W1312 Shabti belonging to General Ankhwahibre-sa-net
A shabti belonging to a famous Egyptian general. Shabtis stood in for their owners and even did the work for them in the afterlife. The spell on this shabti is from Spell 6 of the Book of the Dead, which asks the shabti to do the work for the owner.
This is a shabti which belonged to General Ankhwahibre-sa-Net of the late 26th Dynasty. His tomb is at Saqqara at the site of what later became the monastery of Apa Jeremias. When the tomb was uncovered by Quibell in the early 20th century, 384 shabtis of the General were uncovered. They are now scattered world-wide. This shabti came to us via the British Museum in 1980.
The back of the shabti reads The illuminated one, the Osiris, General of the Army, Ankh-wah-ib-Re-Sa-Net, born of Isis-Mry. The inscription continues on the front with a version of chapter 6 of the Book of the Dead and reads: O you ushabti, if one numbers me to do any work that is to be done in the necropolis, when obstacles have been fixed there, like a man in accordance with his duties, ‘Behold me!’-so you shall say. If you assess me at any time to act there, to make arable the fields, to flood the banks, to move the sand from the West to the East, ‘Behold Me!’ -so shall you say.
The title ‘Illuminated One’ appears from the end of the Second Intermediate Period. The dead were considered to become shining, like the gods. The owner is called ‘The Osiris’ as the dead were considered to become linked to the god of the dead, Osiris. In the Old Kingdom, only the King became an Osiris, but after this period all the ‘justified’ dead were linked with this god. The word ‘ushabti’ is here rather than ‘shabti’. This term is more commonly used from the Third Intermediate Period.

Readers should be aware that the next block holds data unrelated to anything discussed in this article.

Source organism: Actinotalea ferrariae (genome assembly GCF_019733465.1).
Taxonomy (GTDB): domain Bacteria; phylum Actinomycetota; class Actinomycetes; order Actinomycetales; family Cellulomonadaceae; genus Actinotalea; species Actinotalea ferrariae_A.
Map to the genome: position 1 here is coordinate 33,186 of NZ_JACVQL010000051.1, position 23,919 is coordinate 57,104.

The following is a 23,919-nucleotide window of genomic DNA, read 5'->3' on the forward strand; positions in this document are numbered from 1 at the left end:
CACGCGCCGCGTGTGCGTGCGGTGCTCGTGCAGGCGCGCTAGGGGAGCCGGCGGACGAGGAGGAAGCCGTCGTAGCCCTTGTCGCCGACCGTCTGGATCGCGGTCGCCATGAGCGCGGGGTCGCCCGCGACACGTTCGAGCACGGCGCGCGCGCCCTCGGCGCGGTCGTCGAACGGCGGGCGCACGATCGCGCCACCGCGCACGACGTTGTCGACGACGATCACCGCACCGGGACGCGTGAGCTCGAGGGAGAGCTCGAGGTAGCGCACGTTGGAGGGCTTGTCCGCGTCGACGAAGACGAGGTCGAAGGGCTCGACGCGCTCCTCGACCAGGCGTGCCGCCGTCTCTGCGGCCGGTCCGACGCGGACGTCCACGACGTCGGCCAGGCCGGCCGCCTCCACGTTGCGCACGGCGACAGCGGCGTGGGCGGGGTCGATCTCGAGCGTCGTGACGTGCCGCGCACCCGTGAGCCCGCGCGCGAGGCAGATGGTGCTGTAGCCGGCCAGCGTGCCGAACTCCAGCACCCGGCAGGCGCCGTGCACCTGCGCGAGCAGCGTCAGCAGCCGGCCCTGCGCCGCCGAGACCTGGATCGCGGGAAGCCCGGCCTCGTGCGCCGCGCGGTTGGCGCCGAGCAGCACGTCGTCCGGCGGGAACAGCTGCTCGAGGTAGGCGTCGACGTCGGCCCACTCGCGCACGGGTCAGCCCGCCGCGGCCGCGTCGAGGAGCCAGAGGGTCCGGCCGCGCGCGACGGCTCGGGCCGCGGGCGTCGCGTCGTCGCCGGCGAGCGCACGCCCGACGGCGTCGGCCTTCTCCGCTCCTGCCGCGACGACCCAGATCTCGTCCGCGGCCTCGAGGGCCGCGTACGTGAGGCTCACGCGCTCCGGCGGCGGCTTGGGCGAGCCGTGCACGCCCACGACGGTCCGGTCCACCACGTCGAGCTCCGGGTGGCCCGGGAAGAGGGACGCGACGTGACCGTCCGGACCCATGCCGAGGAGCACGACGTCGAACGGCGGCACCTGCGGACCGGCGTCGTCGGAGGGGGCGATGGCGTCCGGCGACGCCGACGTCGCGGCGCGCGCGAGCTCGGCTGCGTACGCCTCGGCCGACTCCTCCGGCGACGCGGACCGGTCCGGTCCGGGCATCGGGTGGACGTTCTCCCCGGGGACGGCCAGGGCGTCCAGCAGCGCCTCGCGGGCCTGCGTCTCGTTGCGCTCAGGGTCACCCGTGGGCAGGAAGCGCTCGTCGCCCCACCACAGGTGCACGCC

From the Third Intermediate Period, shabtis were made in moulds and produced in large quantities. Very often there was one for each day of the year. This seems likely to have been the case with the General’s shabtis.
The back pillar and pedestal, plaited beard and tripartite wig without a fillet on this shabti are features which indicates it was made in the 26th Dynasty or later. In the hands of the shabti are a hoe and pick and it carries a basket over its back. Implements are first given to shabtis in the 18th Dynasty and picks are included in the Late Period. In the 26th Dynasty too, inscriptions of the shabti spell (chapter 6 of the Book of the Dead) are usually given in horizontal lines around the body while a shorter text at the back gives name and parentage. Most of these late shabtis have been found in North Egypt.
Ankhwahibre was a general in the Egyptian army around 570BC. This was a time of chaos in Egypt with mutiny at Elephantine and war against the Dorian Greeks. The Egyptian king, Apries was defeated by the Dorian Greeks and when he returned to Egypt war brought out between the Egyptian army and foreign mercenaries. A strong leader was needed and a colleague of Ankhwahibre, general Amasis, took control and ruled for 44 years.
Other shabtis in the Egypt Centre
Aubert, J-F., 1974. Statuettes Égyptiennes. Chaoubtis, Ouchebtis.
Châban, M. Annales Du Service Des Antiquités De L’Égypte. 1917, 177-182.
Schneider, H.D., 1977. Shabtis. An Introduction To The History Of Ancient Egyptian Funerary Statuettes With A Catalogue Of The Shabtis In The National Museum Of Antiquities at Leiden. Vol II.
Taylor, J.H.,2001. Death and The Afterlife in Ancient Egypt.